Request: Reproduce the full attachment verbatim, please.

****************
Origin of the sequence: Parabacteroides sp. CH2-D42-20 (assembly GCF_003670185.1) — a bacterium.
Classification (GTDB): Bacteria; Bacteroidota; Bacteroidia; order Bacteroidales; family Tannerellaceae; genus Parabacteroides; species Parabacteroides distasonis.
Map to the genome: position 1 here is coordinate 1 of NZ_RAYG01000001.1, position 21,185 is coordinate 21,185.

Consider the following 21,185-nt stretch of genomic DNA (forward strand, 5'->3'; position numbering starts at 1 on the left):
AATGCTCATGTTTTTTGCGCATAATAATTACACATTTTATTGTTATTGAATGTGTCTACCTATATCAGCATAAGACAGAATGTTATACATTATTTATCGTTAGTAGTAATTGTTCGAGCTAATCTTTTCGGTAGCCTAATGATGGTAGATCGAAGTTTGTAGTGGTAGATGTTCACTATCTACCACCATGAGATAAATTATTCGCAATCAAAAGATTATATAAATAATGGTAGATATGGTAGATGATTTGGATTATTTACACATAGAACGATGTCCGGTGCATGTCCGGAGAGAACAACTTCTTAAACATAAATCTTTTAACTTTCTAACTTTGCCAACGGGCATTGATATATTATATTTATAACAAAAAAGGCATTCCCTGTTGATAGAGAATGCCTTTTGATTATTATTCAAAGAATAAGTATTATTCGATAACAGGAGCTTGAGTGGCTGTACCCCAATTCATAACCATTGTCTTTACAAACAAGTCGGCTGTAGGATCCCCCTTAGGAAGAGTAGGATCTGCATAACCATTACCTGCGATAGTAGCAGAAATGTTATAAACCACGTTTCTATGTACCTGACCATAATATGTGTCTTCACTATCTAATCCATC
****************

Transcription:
Origin of the sequence: Parabacteroides sp. CH2-D42-20 (assembly GCF_003670185.1) — a bacterium.
Classification (GTDB): Bacteria; Bacteroidota; Bacteroidia; order Bacteroidales; family Tannerellaceae; genus Parabacteroides; species Parabacteroides distasonis.
Map to the genome: position 1 here is coordinate 1 of NZ_RAYG01000001.1, position 21,185 is coordinate 21,185.

Consider the following 21,185-nt stretch of genomic DNA (forward strand, 5'->3'; position numbering starts at 1 on the left):
AATGCTCATGTTTTTTGCGCATAATAATTACACATTTTATTGTTATTGAATGTGTCTACCTATATCAGCATAAGACAGAATGTTATACATTATTTATCGTTAGTAGTAATTGTTCGAGCTAATCTTTTCGGTAGCCTAATGATGGTAGATCGAAGTTTGTAGTGGTAGATGTTCACTATCTACCACCATGAGATAAATTATTCGCAATCAAAAGATTATATAAATAATGGTAGATATGGTAGATGATTTGGATTATTTACACATAGAACGATGTCCGGTGCATGTCCGGAGAGAACAACTTCTTAAACATAAATCTTTTAACTTTCTAACTTTGCCAACGGGCATTGATATATTATATTTATAACAAAAAAGGCATTCCCTGTTGATAGAGAATGCCTTTTGATTATTATTCAAAGAATAAGTATTATTCGATAACAGGAGCTTGAGTGGCTGTACCCCAATTCATAACCATTGTCTTTACAAACAAGTCGGCTGTAGGATCCCCCTTAGGAAGAGTAGGATCTGCATAACCATTACCTGCGATAGTAGCAGAAATGTTATAAACCACGTTTCTATGTACCTGACCATAATATGTGTCTTCACTATCTAATCCATC